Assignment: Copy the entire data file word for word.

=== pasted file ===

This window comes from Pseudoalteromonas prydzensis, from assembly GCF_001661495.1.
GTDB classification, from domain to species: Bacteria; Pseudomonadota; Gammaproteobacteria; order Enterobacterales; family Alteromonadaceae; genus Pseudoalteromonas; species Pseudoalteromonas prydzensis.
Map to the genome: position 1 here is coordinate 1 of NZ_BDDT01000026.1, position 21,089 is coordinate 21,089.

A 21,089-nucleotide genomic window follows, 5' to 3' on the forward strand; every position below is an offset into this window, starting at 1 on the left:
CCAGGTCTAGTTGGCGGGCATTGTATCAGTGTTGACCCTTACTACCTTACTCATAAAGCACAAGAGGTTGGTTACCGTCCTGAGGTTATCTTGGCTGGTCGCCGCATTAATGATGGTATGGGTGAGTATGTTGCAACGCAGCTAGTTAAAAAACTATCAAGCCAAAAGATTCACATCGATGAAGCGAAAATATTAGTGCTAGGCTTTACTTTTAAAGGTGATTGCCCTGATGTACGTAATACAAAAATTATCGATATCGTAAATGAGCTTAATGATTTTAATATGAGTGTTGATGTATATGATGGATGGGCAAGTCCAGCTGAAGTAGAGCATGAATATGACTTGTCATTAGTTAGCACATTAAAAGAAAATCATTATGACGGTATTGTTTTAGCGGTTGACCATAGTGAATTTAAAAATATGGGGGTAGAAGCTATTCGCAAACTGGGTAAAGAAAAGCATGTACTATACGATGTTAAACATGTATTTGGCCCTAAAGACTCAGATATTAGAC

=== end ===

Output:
This window comes from Pseudoalteromonas prydzensis, from assembly GCF_001661495.1.
GTDB classification, from domain to species: Bacteria; Pseudomonadota; Gammaproteobacteria; order Enterobacterales; family Alteromonadaceae; genus Pseudoalteromonas; species Pseudoalteromonas prydzensis.
Map to the genome: position 1 here is coordinate 1 of NZ_BDDT01000026.1, position 21,089 is coordinate 21,089.

A 21,089-nucleotide genomic window follows, 5' to 3' on the forward strand; every position below is an offset into this window, starting at 1 on the left:
CCAGGTCTAGTTGGCGGGCATTGTATCAGTGTTGACCCTTACTACCTTACTCATAAAGCACAAGAGGTTGGTTACCGTCCTGAGGTTATCTTGGCTGGTCGCCGCATTAATGATGGTATGGGTGAGTATGTTGCAACGCAGCTAGTTAAAAAACTATCAAGCCAAAAGATTCACATCGATGAAGCGAAAATATTAGTGCTAGGCTTTACTTTTAAAGGTGATTGCCCTGATGTACGTAATACAAAAATTATCGATATCGTAAATGAGCTTAATGATTTTAATATGAGTGTTGATGTATATGATGGATGGGCAAGTCCAGCTGAAGTAGAGCATGAATATGACTTGTCATTAGTTAGCACATTAAAAGAAAATCATTATGACGGTATTGTTTTAGCGGTTGACCATAGTGAATTTAAAAATATGGGGGTAGAAGCTATTCGCAAACTGGGTAAAGAAAAGCATGTACTATACGATGTTAAACATGTATTTGGCCCTAAAGACTCAGATATTAGAC